with $a_{0,j}=1$ and higher coefficients given by (2.9.7) (in the present case the coefficients of $a_{s,j}$ and $a_{s-1,j}$ are zero).

If $\alpha_{2}-\alpha_{1}=0,1,2,\dots$, then (2.9.12) applies only in the case $j=1$. But there is an independent solution

 2.9.13 $w_{2}(n)\sim\rho^{n}n^{\alpha_{2}}\sum_{\begin{subarray}{c}s=0\\ s\neq\alpha_{2}-\alpha_{1}\end{subarray}}^{\infty}\frac{b_{s}}{n^{s}}+cw_{1}(n% )\mathop{\ln\/}\nolimits n,$ $n\to\infty$.

The coefficients $b_{s}$ and constant $c$ are again determined by formal substitution, beginning with $c=1$ when $\alpha_{2}-\alpha_{1}=0$, or with $b_{0}=1$ when $\alpha_{2}-\alpha_{1}=1,2,3,\dots$. (Compare (2.7.6).)

For proofs and examples, see Wong and Li (1992b). For error bounds see Zhang et al. (1996).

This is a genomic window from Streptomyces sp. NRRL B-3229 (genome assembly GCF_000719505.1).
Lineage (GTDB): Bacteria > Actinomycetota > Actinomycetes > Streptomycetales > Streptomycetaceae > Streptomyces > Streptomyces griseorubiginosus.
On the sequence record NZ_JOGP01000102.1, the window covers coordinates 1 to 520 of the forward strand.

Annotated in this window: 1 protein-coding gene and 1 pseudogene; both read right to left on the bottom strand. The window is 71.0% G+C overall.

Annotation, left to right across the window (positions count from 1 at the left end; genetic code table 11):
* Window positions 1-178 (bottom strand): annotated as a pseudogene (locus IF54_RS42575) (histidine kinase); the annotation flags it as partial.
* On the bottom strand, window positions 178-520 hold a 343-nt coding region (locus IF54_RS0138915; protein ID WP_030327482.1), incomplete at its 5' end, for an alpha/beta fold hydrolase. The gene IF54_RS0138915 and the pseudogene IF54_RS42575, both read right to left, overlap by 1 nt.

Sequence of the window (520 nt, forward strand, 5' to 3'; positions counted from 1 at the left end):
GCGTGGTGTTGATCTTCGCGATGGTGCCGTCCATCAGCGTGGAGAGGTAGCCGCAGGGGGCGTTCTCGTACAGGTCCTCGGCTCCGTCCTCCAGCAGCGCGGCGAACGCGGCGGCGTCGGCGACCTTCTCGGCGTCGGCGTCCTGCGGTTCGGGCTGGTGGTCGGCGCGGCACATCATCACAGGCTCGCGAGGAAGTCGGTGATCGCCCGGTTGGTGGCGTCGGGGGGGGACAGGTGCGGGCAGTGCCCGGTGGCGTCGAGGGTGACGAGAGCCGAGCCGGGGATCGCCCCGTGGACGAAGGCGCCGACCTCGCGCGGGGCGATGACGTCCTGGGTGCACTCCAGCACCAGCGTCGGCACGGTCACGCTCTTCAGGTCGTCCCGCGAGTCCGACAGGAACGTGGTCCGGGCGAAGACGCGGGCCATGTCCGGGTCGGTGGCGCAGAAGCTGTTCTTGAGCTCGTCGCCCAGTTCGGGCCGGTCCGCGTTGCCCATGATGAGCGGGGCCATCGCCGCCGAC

For analogous results for difference equations of the form

 2.9.14 $w(n+2)+n^{P}f(n)w(n+1)+n^{Q}g(n)w(n)=0,$ Symbols: $f(n)$: function, $P$: integer, $Q$: integer and $g(n)$: function Permalink: http://dlmf.nist.gov/2.9.E14 Encodings: TeX, pMML, png See also: Annotations for 2.9(ii)

in which $P$ and $Q$ are any integers see Wong and Li (1992a).

## §2.9(iii) Other Approximations

For asymptotic approximations to solutions of second-order difference equations analogous to the Liouville–Green (WKBJ) approximation for differential equations (§2.7(iii)) see Spigler and Vianello (1992, 1997) and Spigler et al. (1999). Error bounds and applications are included.

For discussions of turning points, transition points, and uniform asymptotic expansions for solutions of linear difference equations of the second order see Wang and Wong (2003, 2005).

For an introduction to, and references for, the general asymptotic theory of linear difference equations of arbitrary order, see Wimp (1984, Appendix B).

For applications of asymptotic methods for difference equations to orthogonal polynomials, see, e.g. Wang and Wong (2012) and Wong (2014). These methods are particularly useful when the weight function associated with the orthogonal polynomials is not unique or not even known; see, e.g. Dai et al. (2014).